By Ted Scouten

NASSAU, Bahamas (CBSMiami) – It’s a race against time to get food and supplies to the people in Grand Bahama and Abaco Islands following Hurricane Dorian’s destruction.

Sally Gaskins is shipping a care package to her family.

“We’re packing up stuff to send to our families in Grand Bahama,” Gaskins said. “We have a lot of canned goods, water, medication lights, batteries, that sort of stuff, urgent stuff.”

Sally Gaskin’s daughter, grandchildren, and two brothers live there. Sally also has a home there, it was destroyed. While her brother’s house held up, he needs extra help so he can help others.

“It is crucial, especially for one of my brothers,” she said. “He had six-weeks supply of food but he’s dwindling down because he took in an extra four families under his roof, so now it’s five families under one roof.”

Holly Parotti is sending a care package, or in this case “care pallet” to her family in Freeport.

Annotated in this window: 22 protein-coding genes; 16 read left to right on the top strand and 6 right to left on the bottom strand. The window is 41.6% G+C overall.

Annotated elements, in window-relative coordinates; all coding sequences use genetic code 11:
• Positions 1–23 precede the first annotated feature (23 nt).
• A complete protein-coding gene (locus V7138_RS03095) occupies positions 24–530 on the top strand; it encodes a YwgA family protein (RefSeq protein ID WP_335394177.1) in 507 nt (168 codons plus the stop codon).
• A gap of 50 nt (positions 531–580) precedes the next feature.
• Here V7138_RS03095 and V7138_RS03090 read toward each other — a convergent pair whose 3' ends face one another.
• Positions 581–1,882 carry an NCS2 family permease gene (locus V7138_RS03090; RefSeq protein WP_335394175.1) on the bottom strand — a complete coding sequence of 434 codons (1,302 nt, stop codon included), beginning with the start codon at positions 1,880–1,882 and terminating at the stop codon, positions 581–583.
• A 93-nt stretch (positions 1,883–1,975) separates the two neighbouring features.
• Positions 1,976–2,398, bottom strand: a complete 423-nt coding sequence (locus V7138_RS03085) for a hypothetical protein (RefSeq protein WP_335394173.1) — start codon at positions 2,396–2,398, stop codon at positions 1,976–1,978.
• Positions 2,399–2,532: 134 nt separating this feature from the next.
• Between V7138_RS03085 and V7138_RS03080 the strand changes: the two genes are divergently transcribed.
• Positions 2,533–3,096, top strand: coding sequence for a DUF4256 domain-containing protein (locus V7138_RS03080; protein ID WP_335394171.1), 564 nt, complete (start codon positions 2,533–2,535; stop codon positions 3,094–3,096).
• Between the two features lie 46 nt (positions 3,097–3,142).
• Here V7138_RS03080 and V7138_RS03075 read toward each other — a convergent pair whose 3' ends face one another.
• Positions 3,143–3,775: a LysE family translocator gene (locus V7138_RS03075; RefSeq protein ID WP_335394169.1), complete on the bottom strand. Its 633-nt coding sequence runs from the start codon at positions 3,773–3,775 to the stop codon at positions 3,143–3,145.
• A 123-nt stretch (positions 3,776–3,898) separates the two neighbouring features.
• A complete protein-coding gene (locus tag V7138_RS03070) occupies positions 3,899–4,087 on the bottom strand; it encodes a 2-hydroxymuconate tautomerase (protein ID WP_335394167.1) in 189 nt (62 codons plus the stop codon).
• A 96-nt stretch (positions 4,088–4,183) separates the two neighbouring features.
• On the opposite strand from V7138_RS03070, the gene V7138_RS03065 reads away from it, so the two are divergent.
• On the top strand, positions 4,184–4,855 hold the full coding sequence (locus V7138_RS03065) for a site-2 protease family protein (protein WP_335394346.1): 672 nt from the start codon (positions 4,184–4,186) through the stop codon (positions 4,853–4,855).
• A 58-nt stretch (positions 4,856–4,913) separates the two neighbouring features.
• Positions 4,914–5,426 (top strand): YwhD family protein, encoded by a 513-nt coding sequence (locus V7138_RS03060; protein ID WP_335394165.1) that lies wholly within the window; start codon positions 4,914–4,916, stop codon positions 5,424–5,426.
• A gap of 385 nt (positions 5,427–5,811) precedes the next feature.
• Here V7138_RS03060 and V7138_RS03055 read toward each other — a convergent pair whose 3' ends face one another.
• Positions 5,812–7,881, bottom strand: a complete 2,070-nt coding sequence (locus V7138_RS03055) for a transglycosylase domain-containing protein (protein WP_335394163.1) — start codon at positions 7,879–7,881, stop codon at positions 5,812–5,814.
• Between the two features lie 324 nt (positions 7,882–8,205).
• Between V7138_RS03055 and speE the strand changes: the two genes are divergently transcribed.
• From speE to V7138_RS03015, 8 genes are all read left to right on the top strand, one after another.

“We definitely have water and a lot of cleaning supplies because they’re cleaning up after floods and stuff like that,” she said.

Parotti said she realizes this is just the beginning to doing whatever she can to help ease the suffering of her sister and aunt.

“This is only going to be the first run. This is what we’re trying to get to them as quickly as possible, but we’ll be making multiple trips out here,” she said.

People are shipping whatever they can, as quickly as they can.

“I’m sending water, canned goods, washing stuff, ice, and a generator. I’m taking generators with me,” said Toni Rolle.

She said her family is counting on her.

“My brother lost everything, the whole entire home is gone. My mom’s lost 75, she has 25 percent of her home left,” she said.

Aside from taking relief supplies, the “Mail Boat” cargo ship will also offer comfort for people when it docks in Freeport. People can take showers, grab a meal and even ger a ride out — all at no charge.

“We’re going to be bringing out whoever wants to come out of those two ports because people need to get out they want to evacuate and of course the airport’s closed,” said Mail Boat’s Liz Russell.

The company says it’s their corporate duty.

Ted Scouten

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